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In Egypt, rich and poor equally likely to be overweight

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As opposed to most low-income countries, there is no link between socioeconomic status and the prevalence of obesity in Egypt, according to a new study

Salads and “relatively healthier options” are usually offered along with cream and fattening dressings  (Marwa Morgan)

Salads and “relatively healthier options” are usually offered along with cream and fattening dressings
(Marwa Morgan)

A plethora of research has demonstrated a strong link between low socioeconomic status and obesity. But in Egypt, where 70% of the population is overweight, obesity is equally spread among the entire socioeconomic spectrum, according to a study recently published in the Journal of Epidemiology and Global Health.

One of the reasons behind the spread of obesity is the “nutrition transition,” a change in nutrition patterns as a result of globalization of food habits and urbanisation, according to the study. Low-income countries are earlier in the transition.

“Fast food culture is spread among the rich and the poor,” said Zeinab Khadr, study co-author and Senior Research Scientist at The American University in Cairo. “You can see the type of packaged snacks students have in both public and private universities.”

The Egyptian market promotes unhealthy eating, she said. All classes rely mainly on processed food, while healthy snacks are difficult to find. Salads and “relatively healthier options” are usually offered along with cream and fattening dressings, she said.

“Food that’s labelled as organic is unaffordable even by the middle class,” she said. “Even this is usually processed.”

As the pace of life speeds up, many women who might have once cooked meals at home now order “home-made food” from caterers, she said. Most social activities involve eating, she said.

“If you meet your friends 2-3 times a week then around half of the food you eat is junk,” she said.

With the increased risk of chronic diseases as diabetes and heart diseases, many people try to lose weight by dieting. However, the “diet industry” does not solve the problem, Khadr said.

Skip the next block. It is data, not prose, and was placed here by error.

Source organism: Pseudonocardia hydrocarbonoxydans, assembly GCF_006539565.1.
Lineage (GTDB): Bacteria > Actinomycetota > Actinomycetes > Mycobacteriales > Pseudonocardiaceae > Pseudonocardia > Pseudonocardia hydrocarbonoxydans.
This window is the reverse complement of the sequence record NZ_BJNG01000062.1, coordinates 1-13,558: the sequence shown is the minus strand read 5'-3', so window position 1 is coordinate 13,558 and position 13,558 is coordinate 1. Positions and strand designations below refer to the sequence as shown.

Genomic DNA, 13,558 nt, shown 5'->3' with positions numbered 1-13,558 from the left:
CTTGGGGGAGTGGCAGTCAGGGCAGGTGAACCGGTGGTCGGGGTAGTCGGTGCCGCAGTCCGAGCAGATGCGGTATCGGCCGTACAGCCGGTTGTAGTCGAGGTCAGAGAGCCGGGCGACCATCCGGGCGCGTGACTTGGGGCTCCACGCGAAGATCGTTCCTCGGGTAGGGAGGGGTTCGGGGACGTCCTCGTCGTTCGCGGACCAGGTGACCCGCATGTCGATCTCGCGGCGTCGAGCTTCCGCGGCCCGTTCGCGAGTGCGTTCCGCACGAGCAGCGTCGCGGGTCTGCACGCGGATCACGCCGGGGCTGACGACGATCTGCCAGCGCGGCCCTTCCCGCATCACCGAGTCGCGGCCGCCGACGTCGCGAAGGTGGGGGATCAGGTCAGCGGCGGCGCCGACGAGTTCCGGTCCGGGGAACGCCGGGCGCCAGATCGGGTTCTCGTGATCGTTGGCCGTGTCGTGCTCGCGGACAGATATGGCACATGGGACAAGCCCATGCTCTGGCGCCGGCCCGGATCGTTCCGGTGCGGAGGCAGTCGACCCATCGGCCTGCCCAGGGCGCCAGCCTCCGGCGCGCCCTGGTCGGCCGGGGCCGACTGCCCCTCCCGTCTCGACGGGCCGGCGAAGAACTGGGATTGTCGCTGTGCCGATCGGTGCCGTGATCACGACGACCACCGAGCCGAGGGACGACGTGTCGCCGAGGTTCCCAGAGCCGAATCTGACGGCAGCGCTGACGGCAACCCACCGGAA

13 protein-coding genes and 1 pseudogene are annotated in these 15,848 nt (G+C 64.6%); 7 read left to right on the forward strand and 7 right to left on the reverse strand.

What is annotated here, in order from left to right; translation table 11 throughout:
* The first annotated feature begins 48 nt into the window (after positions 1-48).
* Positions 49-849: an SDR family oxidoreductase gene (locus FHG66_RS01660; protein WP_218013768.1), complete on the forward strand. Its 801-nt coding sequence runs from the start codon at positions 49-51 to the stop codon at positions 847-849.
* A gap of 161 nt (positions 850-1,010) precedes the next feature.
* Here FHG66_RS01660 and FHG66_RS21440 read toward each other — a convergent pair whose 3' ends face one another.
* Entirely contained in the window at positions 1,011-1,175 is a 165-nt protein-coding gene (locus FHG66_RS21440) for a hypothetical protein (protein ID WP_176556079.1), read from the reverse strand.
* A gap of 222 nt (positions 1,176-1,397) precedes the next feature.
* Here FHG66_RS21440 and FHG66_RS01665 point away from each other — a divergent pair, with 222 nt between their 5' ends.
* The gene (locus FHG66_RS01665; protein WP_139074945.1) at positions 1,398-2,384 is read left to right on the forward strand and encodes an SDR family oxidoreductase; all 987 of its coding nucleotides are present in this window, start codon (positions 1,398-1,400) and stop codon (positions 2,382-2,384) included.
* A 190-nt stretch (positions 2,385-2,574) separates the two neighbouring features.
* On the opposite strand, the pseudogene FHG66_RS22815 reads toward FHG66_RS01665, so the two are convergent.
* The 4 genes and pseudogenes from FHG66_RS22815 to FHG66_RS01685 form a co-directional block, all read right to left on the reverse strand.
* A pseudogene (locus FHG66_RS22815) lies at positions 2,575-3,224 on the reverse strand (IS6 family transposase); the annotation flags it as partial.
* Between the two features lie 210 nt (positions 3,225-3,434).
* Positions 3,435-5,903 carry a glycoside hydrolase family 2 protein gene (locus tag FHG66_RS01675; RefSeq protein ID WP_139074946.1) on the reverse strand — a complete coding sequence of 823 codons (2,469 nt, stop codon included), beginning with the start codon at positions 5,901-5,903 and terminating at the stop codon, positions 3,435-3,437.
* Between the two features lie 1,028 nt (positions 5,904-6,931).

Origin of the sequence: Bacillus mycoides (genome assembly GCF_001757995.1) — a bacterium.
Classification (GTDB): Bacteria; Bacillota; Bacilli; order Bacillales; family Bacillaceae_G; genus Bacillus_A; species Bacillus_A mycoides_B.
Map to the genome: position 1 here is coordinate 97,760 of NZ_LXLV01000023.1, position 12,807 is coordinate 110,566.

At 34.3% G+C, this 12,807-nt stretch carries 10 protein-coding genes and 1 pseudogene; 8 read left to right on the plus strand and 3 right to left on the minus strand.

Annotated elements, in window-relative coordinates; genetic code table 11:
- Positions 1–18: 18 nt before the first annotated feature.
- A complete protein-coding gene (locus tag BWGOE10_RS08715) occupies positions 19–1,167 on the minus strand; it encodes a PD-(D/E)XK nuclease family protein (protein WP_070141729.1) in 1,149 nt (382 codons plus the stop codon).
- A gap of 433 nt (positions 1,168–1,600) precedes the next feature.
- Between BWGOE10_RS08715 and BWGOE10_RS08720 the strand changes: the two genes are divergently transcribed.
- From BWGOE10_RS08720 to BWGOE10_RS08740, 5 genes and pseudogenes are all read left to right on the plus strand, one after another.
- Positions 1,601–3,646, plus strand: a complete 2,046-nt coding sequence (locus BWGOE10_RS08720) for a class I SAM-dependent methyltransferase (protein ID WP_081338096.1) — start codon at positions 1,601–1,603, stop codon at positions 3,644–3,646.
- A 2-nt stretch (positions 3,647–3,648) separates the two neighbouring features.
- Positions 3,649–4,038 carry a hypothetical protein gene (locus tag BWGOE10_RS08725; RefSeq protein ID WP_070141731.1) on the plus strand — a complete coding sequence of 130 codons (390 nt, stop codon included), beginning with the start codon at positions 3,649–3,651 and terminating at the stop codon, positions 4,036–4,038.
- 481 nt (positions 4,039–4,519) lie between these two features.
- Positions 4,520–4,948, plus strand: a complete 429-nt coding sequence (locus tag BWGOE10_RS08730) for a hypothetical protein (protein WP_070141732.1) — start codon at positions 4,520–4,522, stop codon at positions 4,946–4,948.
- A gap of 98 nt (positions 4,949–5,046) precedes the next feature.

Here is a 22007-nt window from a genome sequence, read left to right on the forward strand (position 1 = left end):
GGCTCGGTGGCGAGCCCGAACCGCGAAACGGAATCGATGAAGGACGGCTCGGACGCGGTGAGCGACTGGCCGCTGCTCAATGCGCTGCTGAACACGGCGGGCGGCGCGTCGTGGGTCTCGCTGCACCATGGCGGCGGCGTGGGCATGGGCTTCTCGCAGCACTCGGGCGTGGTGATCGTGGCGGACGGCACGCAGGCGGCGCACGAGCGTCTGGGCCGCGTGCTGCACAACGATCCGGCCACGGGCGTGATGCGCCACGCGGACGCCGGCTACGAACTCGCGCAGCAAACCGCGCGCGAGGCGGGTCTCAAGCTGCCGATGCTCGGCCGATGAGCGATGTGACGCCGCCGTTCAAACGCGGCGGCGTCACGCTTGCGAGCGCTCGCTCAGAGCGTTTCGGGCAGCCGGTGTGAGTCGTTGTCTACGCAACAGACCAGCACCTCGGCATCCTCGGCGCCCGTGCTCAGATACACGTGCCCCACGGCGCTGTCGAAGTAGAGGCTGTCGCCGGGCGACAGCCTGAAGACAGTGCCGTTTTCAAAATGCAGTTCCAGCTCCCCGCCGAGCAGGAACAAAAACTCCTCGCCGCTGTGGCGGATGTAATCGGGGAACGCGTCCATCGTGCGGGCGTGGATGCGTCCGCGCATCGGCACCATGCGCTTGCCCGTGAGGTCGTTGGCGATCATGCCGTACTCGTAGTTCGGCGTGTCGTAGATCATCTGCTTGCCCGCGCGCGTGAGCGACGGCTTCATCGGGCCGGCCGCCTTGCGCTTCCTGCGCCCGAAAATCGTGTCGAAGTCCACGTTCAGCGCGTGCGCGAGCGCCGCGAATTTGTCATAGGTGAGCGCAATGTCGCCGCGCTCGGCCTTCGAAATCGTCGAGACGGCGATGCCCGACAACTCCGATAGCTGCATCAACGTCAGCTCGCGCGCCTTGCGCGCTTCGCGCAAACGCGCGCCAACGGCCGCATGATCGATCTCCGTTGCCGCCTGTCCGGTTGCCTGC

“Most of the plans offered by diet clinics are unrealistic,” she said. “Diet” food is usually expensive. Hence, it is harder for people to sustain this nutrition pattern.

Eating fresh vegetables and fruit is the best snacking option, she said.

“We don’t eat them that much in the city,” she said. “They are not even included in subsidised food products the government offers.”

Excercise is not common among Egyptians – especially women, she said.

Young boys play football, but activities offered for girls are mostly arts and crafts that don’t involve much physical activity, she said.

Some people think they have to go to a gym or a club to exercise, but a daily walk in the neighbourhood is a step towards a healthy lifestyle, she said. Instead of having breakfast in her “dark apartment,” a mother can take her children to any small in the street or square nearby and enjoy the sun while they play.

But as gated communities that are only available to limited classes are taking over the city, exercise has become harder, she said. Some neighbourhoods lack public space that could be used even for walking. The number of parks is not enough, and much of the spaces around the Nile, that were a common place for walking open for everyone, were bought by cafes and restaurants that contribute in the spread of an unhealthy lifestyle, she said.

“Public space is commoditised for the elite only,” she said. “It‘s like torture walking by the Nile nowadays.”

About the author

Marwa Morgan

Marwa Morgan

Arts and Culture reporter

Marwa is a journalist and street photographer interested in cultural identities and contemporary art. Her website is www.marwamorgan.com. Follow her on twitter @marwamorgan.


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